‘Mary Poppins Returns’ — a practically perfect sequel to a Disney classic

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‘Mary Poppins Returns’ — a practically perfect sequel to a Disney classic

courtesy of IMDb

courtesy of IMDb

courtesy of IMDb

Trevor Tyle, Life & Arts Editor

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Julie Andrews is an indisputable queen — everyone knows that. (I mean, have you seenThe Princess Diaries”?)

So, it goes without saying that Emily Blunt had some pretty large shoes to fill when she stepped into one of Andrews’ most iconic roles — Mary Poppins — for last month’s “Mary Poppins Returns.” The character’s eponymous debut film, released in 1964, earned Andrews an Oscar for Best Actress and is considered one of the greatest movie musicals of all-time. So, yes, Emily Blunt is a brave woman, to say the least.

Thankfully, Blunt’s decision was well worth the risk. Andrews is absolutely irreplaceable in the titular role, but after watching “Mary Poppins Returns” twice, I firmly believe that Blunt is literally the only individual that could do even half the justice Andrews did to the character over 50 years ago. From the sturdy vocal chops to the sassy-yet-charming demeanor, the film provides a plethora of moments in which Blunt and Andrews become one and the same, a difficult feat to accomplish.

Taking place in 1930s London, “Mary Poppins Returns” reintroduces us to Michael Banks (Ben Whishaw), now an adult with three children — Annabel (Pixie Davies), John (Nathanael Saleh) and Georgie (Joel Dawson). Having lost his wife a year prior, Michael gets help from his sister Jane (Emily Mortimer) and their longtime housekeeper Ellen (now played by Julie Walters).

The adults quickly become preoccupied, however, when the Fidelity Fiduciary Bank — run by William Weatherall Wilkins (Colin Firth) — threatens to repossess their home if Michael cannot pay back a loan he took out within five days. Remembering their father left shares in the bank for them that would cover the loan, Michael and Jane start searching for the shares certificate to prove its authenticity to the bank.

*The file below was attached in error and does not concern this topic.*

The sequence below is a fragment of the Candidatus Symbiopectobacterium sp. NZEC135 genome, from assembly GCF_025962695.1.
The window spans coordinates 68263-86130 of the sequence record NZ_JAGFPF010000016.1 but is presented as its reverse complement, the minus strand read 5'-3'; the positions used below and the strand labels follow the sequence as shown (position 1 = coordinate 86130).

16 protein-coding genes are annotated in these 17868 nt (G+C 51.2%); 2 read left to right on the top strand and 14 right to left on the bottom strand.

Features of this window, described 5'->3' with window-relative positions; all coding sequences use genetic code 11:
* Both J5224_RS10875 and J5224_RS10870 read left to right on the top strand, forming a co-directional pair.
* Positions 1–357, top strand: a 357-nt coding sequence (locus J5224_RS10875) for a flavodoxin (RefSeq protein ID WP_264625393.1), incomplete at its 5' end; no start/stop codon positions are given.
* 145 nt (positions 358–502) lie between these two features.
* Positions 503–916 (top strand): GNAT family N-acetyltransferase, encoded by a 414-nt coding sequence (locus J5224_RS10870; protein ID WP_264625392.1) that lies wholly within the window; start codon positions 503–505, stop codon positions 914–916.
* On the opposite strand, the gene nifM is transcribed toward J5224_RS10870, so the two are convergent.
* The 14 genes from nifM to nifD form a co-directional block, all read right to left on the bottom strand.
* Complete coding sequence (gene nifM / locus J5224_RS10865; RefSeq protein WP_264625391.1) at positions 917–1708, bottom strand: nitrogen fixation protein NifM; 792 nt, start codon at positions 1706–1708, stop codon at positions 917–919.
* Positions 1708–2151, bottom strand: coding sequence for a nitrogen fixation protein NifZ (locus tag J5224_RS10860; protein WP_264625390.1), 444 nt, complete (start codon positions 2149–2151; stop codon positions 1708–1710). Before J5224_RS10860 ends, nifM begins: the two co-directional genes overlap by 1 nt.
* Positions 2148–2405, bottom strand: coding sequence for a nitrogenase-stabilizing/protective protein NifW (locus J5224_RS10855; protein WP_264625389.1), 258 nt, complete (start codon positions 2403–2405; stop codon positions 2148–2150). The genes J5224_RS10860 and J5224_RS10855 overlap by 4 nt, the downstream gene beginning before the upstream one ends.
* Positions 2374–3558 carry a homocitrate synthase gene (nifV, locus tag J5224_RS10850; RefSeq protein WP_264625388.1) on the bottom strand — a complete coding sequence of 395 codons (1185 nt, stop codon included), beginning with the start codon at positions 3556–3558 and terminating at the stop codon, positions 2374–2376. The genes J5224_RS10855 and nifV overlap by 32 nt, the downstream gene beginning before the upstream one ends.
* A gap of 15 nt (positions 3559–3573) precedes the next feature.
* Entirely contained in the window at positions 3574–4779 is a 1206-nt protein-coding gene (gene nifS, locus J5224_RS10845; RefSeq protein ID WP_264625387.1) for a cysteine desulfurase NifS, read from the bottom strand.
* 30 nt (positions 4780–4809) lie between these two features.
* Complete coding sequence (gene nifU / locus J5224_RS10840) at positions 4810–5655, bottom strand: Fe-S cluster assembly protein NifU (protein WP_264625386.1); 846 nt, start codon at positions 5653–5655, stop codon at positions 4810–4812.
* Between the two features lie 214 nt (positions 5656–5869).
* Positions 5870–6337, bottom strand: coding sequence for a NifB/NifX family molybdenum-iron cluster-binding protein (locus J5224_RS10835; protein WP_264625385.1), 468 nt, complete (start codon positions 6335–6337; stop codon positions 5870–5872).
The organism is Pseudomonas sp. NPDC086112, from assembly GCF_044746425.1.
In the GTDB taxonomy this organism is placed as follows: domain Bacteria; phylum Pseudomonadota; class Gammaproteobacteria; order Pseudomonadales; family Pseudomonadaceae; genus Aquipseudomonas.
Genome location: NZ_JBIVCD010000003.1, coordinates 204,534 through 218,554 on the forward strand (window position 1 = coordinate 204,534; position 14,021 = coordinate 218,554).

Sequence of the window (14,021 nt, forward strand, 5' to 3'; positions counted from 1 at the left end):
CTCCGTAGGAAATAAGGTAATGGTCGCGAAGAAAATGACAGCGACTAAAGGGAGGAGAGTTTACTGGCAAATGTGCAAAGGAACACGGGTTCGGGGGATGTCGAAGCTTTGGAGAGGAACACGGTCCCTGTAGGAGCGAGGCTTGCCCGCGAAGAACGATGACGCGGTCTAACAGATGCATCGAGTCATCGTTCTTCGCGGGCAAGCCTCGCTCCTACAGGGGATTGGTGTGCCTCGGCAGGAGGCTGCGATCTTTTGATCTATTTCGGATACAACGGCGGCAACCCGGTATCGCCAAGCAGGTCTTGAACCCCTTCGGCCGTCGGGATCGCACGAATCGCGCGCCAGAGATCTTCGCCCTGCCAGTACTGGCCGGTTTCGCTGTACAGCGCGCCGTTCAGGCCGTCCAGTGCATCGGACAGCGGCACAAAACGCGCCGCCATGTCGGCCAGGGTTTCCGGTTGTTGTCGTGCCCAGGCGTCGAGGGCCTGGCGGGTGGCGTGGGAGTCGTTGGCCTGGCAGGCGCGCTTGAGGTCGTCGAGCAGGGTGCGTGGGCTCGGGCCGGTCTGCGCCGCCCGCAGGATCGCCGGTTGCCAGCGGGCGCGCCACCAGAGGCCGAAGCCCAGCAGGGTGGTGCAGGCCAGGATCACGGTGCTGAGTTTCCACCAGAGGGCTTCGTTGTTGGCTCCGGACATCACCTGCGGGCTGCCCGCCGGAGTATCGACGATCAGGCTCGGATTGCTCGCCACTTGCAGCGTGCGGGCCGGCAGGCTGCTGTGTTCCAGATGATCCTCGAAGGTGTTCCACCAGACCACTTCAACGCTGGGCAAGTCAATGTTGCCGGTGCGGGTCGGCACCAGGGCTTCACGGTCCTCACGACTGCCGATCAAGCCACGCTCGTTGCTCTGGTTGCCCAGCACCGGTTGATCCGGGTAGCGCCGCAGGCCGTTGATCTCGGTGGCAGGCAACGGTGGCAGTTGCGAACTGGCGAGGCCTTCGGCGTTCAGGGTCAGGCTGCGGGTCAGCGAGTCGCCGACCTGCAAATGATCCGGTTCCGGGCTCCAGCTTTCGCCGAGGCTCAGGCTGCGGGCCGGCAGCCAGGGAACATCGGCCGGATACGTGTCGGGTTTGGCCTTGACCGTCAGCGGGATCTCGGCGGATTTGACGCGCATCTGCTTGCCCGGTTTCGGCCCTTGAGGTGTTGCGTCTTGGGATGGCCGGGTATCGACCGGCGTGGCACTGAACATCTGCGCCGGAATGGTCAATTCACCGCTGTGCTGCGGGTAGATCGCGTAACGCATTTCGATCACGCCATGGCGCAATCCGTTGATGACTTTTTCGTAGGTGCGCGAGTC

This, of course, leaves the children in need of a nanny (ahem, cue Mary Poppins). Under her care, the children embark on a whimsical adventure unlike any other (well, except maybe that of their father and aunt’s in the first film).

That is perhaps the one true fault of “Mary Poppins Returns.” Its reliance on its predecessor is notably excessive, but it shouldn’t hinder the viewing experience. In fact, some of the callbacks to the original are among the film’s highlights.

One scene in particular should be commended, in which live action and cartoon animation are combined into one visually gorgeous piece of nostalgia reminiscent of the “Supercalifragilisticexpialidocious” number in the original. Yes, it’s probably the most familiar part of the whole movie, but it’s a sequence worth repeating.

“Mary Poppins Returns” also wildly succeeds in the casting department. Though Blunt is the real showstopper, the incomparable Lin-Manuel Miranda is a close second. Miranda plays Jack, an apprentice of Bert from the original film (Dick Van Dyke, who also makes an extraordinary cameo in this one).

And who could forget the one and only Meryl Streep? She plays Mary’s wacky cousin Topsy and delivers an equally oddball — yet flawless — musical number in a way only Streep could. It’s one of several magnificent musical numbers scattered throughout the film, all of which are just short of being as good as the original.

Though it may not be the strongest of director Rob Marshall’s musical offerings — he also has “Chicago” and “Into the Woods” under his belt — “Mary Poppins Returns” is practically perfect in every way. Its irresistible characters, vivid imagery and toe-tapping musical numbers make it impossible to leave the theater without a smile on your face.

Convincing, captivating and charismatic as ever, Blunt delivers, breathing a whole new life into a truly timeless character we all adore.

Rating: 4/5 stars